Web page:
3 easy ways to fix knee pain with squats

One of the most common complaints heard around the gym floor has to be knee pain, and more specifically knee pain with squats.

It seems like every lifter has had to deal with knee pain at one time or another.

That raises two questions: what causes knee pain with squats and what can you do to fix it?

Our Physiotherapy team has put their wisdom into a few points to answer each of those questions.

What causes knee pain with squats and lunges?

The most common reason behind pain in knees with some gym exercises relates to cartilage, with either a temporary overload or an underlying issue leading to pain.

The hard cartilage inside the knee, known as osteochondral cartilage (not to be mixed up with the softer cartilage known as the meniscus) is a smooth surface that allows the joint to slide and move freely.

When you feel knee pain with squats, it’s because this osteochondral cartilage is protesting when pressure is applied to it.

front squat as an alternative to back squats

That doesn’t automatically indicate that you’ve got any damage or injury to the cartilage, just that it’s not used to that type and amount of loading.

If a person who hasn’t performed loaded squats before tries to lift a decent amount, the cartilage sends a signal that it’s experiencing a strong sensation, which is interpreted as pain.

The cartilage then undergoes a reaction that causes pain and sensitivity for the next few days.

If a seasoned lifter lifts the same weight, their knee cartilage goes through the same load as our newbie friend. But they don’t experience pain. Why?

Firstly, the cartilage is thicker and better quality thanks to years of previous lifting and loading.

Secondly, they still experience a sensation from their cartilage, but their brain doesn’t interpret this as pain. They’ve felt it before, so the brain registers it as a normal and transient sensation.

The other category of knee pain with squats is those who have some damage to the cartilage surface.

The cartilage itself might be worn, known as osteoarthritis, which thins and degrades the cartilage.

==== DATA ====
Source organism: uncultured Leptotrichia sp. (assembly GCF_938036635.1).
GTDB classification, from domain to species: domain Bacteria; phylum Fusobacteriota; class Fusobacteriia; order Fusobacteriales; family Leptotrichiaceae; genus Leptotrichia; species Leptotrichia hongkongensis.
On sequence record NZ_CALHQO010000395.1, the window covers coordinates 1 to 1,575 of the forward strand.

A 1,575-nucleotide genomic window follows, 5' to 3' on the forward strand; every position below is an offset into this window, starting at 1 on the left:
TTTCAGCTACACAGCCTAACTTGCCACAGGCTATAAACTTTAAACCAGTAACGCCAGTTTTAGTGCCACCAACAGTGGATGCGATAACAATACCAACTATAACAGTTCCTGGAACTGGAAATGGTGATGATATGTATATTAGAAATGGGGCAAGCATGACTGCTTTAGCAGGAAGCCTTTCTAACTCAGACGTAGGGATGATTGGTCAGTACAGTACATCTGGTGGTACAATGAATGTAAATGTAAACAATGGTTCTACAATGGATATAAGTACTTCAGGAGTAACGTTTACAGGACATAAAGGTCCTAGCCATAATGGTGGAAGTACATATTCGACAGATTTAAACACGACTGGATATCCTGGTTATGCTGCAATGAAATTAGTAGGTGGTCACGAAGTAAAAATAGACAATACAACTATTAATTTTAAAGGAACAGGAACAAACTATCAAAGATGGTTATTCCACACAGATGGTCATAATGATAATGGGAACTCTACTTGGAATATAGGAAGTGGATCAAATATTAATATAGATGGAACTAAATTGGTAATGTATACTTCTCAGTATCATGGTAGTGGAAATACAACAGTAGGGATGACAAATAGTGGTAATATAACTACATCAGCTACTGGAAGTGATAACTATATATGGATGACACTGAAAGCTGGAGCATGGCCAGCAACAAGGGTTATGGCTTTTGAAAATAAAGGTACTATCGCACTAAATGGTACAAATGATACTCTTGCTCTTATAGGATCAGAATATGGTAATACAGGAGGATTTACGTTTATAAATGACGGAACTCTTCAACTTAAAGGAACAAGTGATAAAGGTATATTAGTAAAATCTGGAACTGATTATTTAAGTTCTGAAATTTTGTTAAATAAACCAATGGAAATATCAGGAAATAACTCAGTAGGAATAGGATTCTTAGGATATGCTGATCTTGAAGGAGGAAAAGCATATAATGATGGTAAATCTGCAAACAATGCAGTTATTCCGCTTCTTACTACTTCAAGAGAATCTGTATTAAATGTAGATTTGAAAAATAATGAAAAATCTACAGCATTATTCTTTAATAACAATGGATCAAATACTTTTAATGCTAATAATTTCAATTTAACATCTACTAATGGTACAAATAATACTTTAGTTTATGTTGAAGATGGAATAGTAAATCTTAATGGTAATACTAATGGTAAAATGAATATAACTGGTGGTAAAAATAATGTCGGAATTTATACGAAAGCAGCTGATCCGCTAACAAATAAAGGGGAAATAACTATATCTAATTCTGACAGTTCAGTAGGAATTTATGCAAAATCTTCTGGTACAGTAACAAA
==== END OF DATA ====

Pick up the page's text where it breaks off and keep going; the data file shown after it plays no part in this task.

Or it might be softened due to previous repetitive overload. Or it might have a little divot in it from a previous accident.

The main difference with this group of people is that they experience pain AND swelling after squats.

It’s worth noting that the presence of swelling doesn’t always indicate cartilage damage, and the absence of swelling doesn’t rule out damage either.

How do I fix knee pain with squats and lunges?

The simple advice is that you need to reduce the overload on the knee cartilage. But that’s easier said than done.

Lighter weights is a “simple” alternative but it’s quite ineffective. You won’t get much stronger, the cartilage won’t adapt to heavier loads and the pain will still return when you get back to the same heavier weight.

So here are our three simple fixes for knee pain during squats that won’t compromise your rate of improvement.

Reduce depth, increase weight

If it’s sore on double leg squats but only in the deeper part of the movement, switch to half depth box squats for a month.

You can load these up heavier than your full depth equivalent to account for the reduced range.

Move the load forward

Kettlebell squat are an alternative to back squats

Another way of offsetting knee pressure during squats is to change the position of the weight.

Switch to a forward-positioned weight such as a kettlebell squat (pictured, left), goblet squat or barbell front squat.

Better still, you can use a counterbalance squat, when the kettlebell swings forward with straight arms as you squat – the opposite to a kettlebell swing exercise. Just note that you can’t load that up too heavy compared to your regular squats as your arms will limit the max load.

Focus on hip dominant exercises

If it’s sore on double leg (classic) squats, even at half depth, the cartilage is too sensitive for all squat variants.

For knee pain with squats, switching to leg press is a good alternative.

Switch to deadlifts and/or hip bridges for 3-4 weeks before retesting squats to see if the knee pain has settled.

Leg press can also be useful as an alternative to back squats, but be sure to position your feet high on the plate to reduce knee cartilage load.

Knee pain during lunges?

Lunges are notoriously risky for knee cartilage. Aside from high loads on the knee during the movement, they’re more prone to stability and alignment issues compared to regular squats.

If you’re only experiencing knee pain with lunges, switch them out for squats and deadlifts for a month and see if the knee pain settles.

Knee pain during single leg squats?

If it only gets sore on single leg squats, it tends to indicate that you need to work on your stability.

Stop single leg squats and switch to double leg squats for a month or so.

Concurrently you can add in some stability work with a straight knee, like a single leg Pallof press.

Have you still got knee pain with squats after modifying your program?

If you still feel knee pain with squats after reducing your knee loading for a month, it’s time to get it checked out by a health professional.

It might be as simple as some customised program modifications or additions. It might need a short course of anti-inflammatory meds.

But save yourself the headache of a more significant issue by checking it out early.

Don’t mask it with meds or knee wraps and braces until you’ve identified and addressed the cause.

And lastly, avoid complete rest (ie. no exercise) as a solution.

This tends to start a counterproductive cycle of pain -> rest -> weakness -> more pain -> more rest… well, you get the idea.